Drought can be defined from a purely meteorological perspective or based on the derived impacts on hydrologic, agricultural, or socioeconomic and environmental systems. Independent of the definition, drought is primarily caused by a decrease of precipitation relative to the long-term average. The availability of water in land is a story of supply and demand: not only the input of rainfall matters, but so does the drying power of the atmosphere—often referred to as atmospheric evaporative demand (AED).
Anyone with experience in drying laundry outdoors knows what this atmospheric drying power depends on. The main factors governing the rates and dynamics of AED are input of radiation (from sunlight or greenhouse effects), relative humidity (i.e., how saturated or “wet” the air is), air temperature, and wind speed. Climate change is impacting all four variables to some degree. While warming trends are well known, the trends in wind speed, net radiation, and relative humidity are less well understood. Nonetheless, even based on global warming alone, AED is expected to increase as we progress into the future.
Depending on the type of drought and where you are in the world, the AED may fall short of diagnosing the actual impacts. For instance, if the focus is on hydrological drought, the use of the AED may be insufficient because it is not an indicator of the actual evaporation. During droughts, actual evaporation is constrained by water availability and thus occurs at lower rates than demanded by the atmosphere (i.e., AED), with implications for the generation of surface water resources.
However, the real world is much more complex, and AED tends to actual evaporation in irrigated lands, well-watered ecosystems, and open water (e.g., reservoirs), having strong implications for water availability and management. Terrestrial evaporation trends are even more uncertain than those in AED, since transpiration (the consumption of water by vegetation) depends on multiple biophysical and biochemical factors.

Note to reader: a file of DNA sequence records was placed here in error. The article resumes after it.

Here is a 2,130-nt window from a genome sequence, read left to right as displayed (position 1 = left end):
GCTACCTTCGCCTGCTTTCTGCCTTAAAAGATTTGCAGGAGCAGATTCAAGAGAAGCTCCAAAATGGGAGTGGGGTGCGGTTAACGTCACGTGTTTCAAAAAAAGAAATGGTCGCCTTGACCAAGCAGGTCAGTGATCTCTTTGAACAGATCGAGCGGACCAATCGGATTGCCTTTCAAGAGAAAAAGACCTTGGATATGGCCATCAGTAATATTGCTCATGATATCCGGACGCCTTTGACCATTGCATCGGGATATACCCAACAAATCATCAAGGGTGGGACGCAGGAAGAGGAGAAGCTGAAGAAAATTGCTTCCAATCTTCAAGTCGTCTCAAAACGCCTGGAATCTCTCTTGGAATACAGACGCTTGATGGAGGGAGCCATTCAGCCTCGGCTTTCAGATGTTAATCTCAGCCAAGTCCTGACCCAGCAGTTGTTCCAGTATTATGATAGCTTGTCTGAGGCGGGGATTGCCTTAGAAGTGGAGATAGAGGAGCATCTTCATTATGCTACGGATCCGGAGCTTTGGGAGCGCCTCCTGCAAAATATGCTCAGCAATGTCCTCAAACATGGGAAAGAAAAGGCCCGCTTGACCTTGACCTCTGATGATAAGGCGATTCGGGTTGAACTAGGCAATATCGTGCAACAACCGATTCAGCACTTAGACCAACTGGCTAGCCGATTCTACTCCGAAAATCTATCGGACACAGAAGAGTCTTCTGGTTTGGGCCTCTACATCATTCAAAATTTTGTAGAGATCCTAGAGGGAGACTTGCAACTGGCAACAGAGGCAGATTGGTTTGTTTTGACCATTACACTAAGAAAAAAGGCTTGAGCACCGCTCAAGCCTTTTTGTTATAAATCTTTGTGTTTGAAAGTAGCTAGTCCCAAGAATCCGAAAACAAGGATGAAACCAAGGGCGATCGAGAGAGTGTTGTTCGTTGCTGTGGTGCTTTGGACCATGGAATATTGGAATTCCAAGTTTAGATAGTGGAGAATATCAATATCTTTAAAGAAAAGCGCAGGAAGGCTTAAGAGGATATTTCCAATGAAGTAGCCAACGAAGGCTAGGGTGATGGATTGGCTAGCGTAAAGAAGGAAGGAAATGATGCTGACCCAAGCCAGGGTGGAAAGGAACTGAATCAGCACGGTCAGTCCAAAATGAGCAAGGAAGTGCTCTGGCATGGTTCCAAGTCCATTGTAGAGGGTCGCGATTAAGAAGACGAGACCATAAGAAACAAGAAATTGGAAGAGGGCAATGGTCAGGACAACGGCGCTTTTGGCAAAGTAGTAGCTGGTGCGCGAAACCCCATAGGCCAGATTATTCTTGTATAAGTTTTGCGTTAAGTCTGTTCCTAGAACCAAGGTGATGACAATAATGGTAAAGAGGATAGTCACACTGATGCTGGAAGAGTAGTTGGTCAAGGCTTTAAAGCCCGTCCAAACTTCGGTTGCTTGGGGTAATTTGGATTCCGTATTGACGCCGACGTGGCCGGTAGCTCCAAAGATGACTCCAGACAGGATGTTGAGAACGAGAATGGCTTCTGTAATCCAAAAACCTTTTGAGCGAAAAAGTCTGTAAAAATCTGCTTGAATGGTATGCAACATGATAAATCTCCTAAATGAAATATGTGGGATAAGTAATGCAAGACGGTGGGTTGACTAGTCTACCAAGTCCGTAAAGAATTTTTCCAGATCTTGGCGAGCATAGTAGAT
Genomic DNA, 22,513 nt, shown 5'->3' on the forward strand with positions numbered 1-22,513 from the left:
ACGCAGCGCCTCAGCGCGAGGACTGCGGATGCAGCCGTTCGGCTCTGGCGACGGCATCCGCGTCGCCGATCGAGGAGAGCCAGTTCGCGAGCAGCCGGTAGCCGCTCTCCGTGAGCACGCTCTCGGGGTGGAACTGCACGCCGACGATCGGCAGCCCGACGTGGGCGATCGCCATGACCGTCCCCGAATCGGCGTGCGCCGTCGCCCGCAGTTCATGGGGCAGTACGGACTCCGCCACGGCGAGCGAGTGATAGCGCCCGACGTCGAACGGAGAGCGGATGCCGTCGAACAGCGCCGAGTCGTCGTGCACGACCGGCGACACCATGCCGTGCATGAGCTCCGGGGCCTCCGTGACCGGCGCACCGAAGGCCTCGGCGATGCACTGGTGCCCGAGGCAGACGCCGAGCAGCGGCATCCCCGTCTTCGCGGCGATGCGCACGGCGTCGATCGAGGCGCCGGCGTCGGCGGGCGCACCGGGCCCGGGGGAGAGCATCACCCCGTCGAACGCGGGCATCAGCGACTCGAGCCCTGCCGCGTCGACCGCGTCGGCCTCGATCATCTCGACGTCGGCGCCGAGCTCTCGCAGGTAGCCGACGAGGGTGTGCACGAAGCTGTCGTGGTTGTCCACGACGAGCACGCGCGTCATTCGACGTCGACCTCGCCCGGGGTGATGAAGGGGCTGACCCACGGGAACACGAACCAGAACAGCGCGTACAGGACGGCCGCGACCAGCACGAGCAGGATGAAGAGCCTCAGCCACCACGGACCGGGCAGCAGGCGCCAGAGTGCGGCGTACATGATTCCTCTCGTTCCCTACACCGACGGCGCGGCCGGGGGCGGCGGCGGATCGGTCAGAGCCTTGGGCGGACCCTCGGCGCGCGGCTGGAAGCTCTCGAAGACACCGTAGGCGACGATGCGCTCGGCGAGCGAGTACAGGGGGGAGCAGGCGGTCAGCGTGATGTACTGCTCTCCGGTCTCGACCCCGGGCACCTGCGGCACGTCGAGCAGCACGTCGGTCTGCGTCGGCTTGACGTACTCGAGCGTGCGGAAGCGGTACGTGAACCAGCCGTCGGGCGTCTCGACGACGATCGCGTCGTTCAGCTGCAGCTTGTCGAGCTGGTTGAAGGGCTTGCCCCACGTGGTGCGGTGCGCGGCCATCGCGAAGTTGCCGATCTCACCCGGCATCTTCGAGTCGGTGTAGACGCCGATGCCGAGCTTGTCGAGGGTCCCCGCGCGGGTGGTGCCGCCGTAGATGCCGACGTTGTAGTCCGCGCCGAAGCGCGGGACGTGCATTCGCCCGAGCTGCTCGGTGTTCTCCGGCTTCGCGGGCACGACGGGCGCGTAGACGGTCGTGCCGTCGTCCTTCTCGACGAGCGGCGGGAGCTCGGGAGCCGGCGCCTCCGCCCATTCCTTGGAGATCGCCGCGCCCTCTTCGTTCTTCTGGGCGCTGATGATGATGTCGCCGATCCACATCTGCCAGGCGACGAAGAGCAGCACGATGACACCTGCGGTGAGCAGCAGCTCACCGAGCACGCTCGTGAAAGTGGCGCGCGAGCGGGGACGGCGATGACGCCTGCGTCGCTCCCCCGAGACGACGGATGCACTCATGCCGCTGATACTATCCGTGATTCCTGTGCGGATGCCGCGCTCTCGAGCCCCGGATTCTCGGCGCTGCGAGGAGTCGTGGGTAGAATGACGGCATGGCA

For instance, the amount of CO2 in the atmosphere, which is continuing to rise at an accelerating rate due to human activity, directly impacts vegetation growth and transpiration rates. So, under warmer and CO2-richer climates, in addition to precipitation and AED, we also need to keep track of vegetation coverage and physiological responses.
For certain drought types, knowing the AED can be more relevant than actual evaporation. If drought is to be assessed based on its ecosystem impacts, AED plays a crucial role: even when transpiration becomes severely constrained by soil water deficits, further increases in AED can lead to green biomass loss, yield decrease, and even plant mortality.
To further this understanding, Dr. Sergio M. Vicente-Serrano and international colleagues recently reviewed the complexity of AED impacts on different drought types and performed a global analysis to assess how—and to what degree—AED impacts drought variability and possible future drought conditions. The study was published in WIREs Climate Change.
Their results indicate that increased AED rates are more likely to increase drought severity (especially when viewed from an ecosystem perspective) in arid and semi-arid regions. In humid regions, the effects of the AED on environmental/agricultural droughts will be more complex and depends on the antecedent soil moisture.
Given the numerous feedbacks and interactions between terrestrial ecosystems and their importance in supplying fresh water and food to societies, it is impossible to make a single finding because there is no place called “average.”
Kindly contributed by the authors.